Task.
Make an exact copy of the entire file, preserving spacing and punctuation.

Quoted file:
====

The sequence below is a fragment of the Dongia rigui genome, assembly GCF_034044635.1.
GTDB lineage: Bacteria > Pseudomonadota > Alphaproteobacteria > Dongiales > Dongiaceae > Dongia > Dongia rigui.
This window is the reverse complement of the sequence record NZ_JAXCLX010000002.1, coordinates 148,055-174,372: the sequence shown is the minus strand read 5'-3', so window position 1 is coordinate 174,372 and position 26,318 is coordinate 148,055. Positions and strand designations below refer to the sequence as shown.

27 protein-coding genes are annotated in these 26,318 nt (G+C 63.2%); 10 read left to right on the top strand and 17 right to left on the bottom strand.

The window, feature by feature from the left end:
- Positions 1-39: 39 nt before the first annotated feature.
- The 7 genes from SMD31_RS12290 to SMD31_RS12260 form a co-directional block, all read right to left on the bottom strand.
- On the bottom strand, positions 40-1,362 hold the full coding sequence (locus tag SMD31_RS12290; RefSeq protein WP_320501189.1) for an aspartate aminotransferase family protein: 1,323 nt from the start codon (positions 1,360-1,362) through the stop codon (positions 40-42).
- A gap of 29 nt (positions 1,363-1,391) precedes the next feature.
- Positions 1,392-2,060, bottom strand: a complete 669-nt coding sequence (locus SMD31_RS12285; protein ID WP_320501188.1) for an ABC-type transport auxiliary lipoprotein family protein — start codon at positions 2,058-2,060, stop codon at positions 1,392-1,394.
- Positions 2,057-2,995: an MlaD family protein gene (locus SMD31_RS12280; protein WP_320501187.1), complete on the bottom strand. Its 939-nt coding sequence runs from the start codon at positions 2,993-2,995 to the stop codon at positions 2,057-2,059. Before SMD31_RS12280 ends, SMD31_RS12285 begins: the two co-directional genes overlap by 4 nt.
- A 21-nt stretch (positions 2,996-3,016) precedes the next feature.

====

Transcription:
The sequence below is a fragment of the Dongia rigui genome, assembly GCF_034044635.1.
GTDB lineage: Bacteria > Pseudomonadota > Alphaproteobacteria > Dongiales > Dongiaceae > Dongia > Dongia rigui.
This window is the reverse complement of the sequence record NZ_JAXCLX010000002.1, coordinates 148,055-174,372: the sequence shown is the minus strand read 5'-3', so window position 1 is coordinate 174,372 and position 26,318 is coordinate 148,055. Positions and strand designations below refer to the sequence as shown.

27 protein-coding genes are annotated in these 26,318 nt (G+C 63.2%); 10 read left to right on the top strand and 17 right to left on the bottom strand.

The window, feature by feature from the left end:
- Positions 1-39: 39 nt before the first annotated feature.
- The 7 genes from SMD31_RS12290 to SMD31_RS12260 form a co-directional block, all read right to left on the bottom strand.
- On the bottom strand, positions 40-1,362 hold the full coding sequence (locus tag SMD31_RS12290; RefSeq protein WP_320501189.1) for an aspartate aminotransferase family protein: 1,323 nt from the start codon (positions 1,360-1,362) through the stop codon (positions 40-42).
- A gap of 29 nt (positions 1,363-1,391) precedes the next feature.
- Positions 1,392-2,060, bottom strand: a complete 669-nt coding sequence (locus SMD31_RS12285; protein ID WP_320501188.1) for an ABC-type transport auxiliary lipoprotein family protein — start codon at positions 2,058-2,060, stop codon at positions 1,392-1,394.
- Positions 2,057-2,995: an MlaD family protein gene (locus SMD31_RS12280; protein WP_320501187.1), complete on the bottom strand. Its 939-nt coding sequence runs from the start codon at positions 2,993-2,995 to the stop codon at positions 2,057-2,059. Before SMD31_RS12280 ends, SMD31_RS12285 begins: the two co-directional genes overlap by 4 nt.
- A 21-nt stretch (positions 2,996-3,016) precedes the next feature.